It is a “dangerous myth” to trust that releasing prison inmates due to the pandemic is increasing criminal activity, Laurie Garduque for the MacArthur Foundation writes in Washington article. Garduque alludes to a JFA Institute report finishing that new reform strategies have decreased jail communities while not influencing criminal activity. “Over-punishing men and women at low threat of committing more crimes transforms them into folks at risky of committing even more crimes,” Garduque says. It’s also a myth that protests for racial justice are causing a crime increase, she says. Violent criminal activity prices fell from 2019 to 2020 in more than 1 / 2 of the 25 largest U.S. metropolitan areas. lawyer General William Barr has said reform attempts are “pushing numerous America’s towns back toward a far more dangerous past.” Garduque states research has shown that “tough” techniques tend to be a waste of resources. Tactics such stop-and-frisk and the overuse of jails are discriminatory and never hold communities safe. As opposed to being “tough on crime,” purchasing the requirements of the community is more effective, she says.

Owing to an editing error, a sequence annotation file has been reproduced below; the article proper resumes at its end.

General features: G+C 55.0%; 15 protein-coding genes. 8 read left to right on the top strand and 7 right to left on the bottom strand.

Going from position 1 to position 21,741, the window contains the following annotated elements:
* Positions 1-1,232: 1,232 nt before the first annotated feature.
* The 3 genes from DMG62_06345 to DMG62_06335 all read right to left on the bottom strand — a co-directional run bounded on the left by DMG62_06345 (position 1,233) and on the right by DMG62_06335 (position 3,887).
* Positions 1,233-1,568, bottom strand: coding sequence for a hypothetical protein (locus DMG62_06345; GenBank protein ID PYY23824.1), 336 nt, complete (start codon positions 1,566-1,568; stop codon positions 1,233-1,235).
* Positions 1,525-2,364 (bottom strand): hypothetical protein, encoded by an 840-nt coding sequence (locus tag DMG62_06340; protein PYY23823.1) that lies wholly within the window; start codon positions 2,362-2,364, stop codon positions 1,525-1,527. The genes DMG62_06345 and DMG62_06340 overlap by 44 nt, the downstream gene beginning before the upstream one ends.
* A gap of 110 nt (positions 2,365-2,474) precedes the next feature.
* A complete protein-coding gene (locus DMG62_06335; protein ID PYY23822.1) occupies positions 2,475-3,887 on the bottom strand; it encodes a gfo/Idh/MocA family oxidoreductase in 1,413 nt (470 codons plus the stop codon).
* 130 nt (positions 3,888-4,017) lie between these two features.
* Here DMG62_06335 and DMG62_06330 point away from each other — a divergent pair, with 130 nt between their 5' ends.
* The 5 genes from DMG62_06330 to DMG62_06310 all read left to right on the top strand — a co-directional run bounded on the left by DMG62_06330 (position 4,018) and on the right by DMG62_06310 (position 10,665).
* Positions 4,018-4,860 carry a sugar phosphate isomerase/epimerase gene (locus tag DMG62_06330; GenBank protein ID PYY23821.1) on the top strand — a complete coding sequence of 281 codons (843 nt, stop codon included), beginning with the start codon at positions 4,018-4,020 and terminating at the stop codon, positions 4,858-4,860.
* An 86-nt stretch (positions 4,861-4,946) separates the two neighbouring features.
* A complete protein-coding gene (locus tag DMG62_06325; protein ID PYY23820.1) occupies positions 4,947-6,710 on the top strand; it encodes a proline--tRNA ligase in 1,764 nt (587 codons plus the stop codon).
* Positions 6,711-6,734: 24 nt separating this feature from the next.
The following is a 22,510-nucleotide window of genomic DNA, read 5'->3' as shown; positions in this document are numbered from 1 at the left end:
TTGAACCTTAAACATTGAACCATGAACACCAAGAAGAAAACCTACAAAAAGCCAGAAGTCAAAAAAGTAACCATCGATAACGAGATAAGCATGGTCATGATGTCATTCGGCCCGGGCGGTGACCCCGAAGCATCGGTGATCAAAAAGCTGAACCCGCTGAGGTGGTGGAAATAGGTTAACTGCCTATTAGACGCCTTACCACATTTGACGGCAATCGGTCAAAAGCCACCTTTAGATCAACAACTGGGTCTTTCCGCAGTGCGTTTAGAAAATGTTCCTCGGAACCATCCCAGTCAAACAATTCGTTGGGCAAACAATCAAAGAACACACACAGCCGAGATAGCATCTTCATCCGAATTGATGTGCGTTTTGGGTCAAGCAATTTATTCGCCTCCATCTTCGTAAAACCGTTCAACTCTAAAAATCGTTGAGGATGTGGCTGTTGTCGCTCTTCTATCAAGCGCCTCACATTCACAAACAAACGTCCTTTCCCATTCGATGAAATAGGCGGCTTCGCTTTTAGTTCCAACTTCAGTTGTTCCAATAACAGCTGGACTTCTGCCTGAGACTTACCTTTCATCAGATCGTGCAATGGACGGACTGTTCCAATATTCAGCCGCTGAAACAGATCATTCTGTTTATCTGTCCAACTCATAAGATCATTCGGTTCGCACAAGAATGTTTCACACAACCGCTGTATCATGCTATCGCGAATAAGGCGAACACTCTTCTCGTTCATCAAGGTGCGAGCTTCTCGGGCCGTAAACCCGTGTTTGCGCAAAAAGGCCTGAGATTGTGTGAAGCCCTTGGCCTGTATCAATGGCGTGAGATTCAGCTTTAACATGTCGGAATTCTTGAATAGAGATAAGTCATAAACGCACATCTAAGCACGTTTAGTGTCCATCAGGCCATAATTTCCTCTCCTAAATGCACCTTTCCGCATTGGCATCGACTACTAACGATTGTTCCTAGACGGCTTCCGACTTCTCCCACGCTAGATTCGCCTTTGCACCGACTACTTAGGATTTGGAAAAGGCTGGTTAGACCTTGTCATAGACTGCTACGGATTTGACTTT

With regards to reports of crime up this present year in several locations, Garduque states, “Year-to-year criminal activity stats cannot color the most precise image; trends over years do. Pointing to a current increase in a few crimes — for instance, the recent jump in homicides in locations ignores that total criminal activity, including violent crime and homicides, is substantially less than in the 1980s and 1990s. An uptick or downturn within one 12 months doesn’t fundamentally signal a larger trend. Some frontrunners hesitate on criminal justice reforms since they seem also brand-new, nuanced or radical. Cities and counties being applying tested, data-driven reforms that keep communities safe while decreasing the overuse of jails, states Garduque. This includes bail reform, that has not been found to boost crime.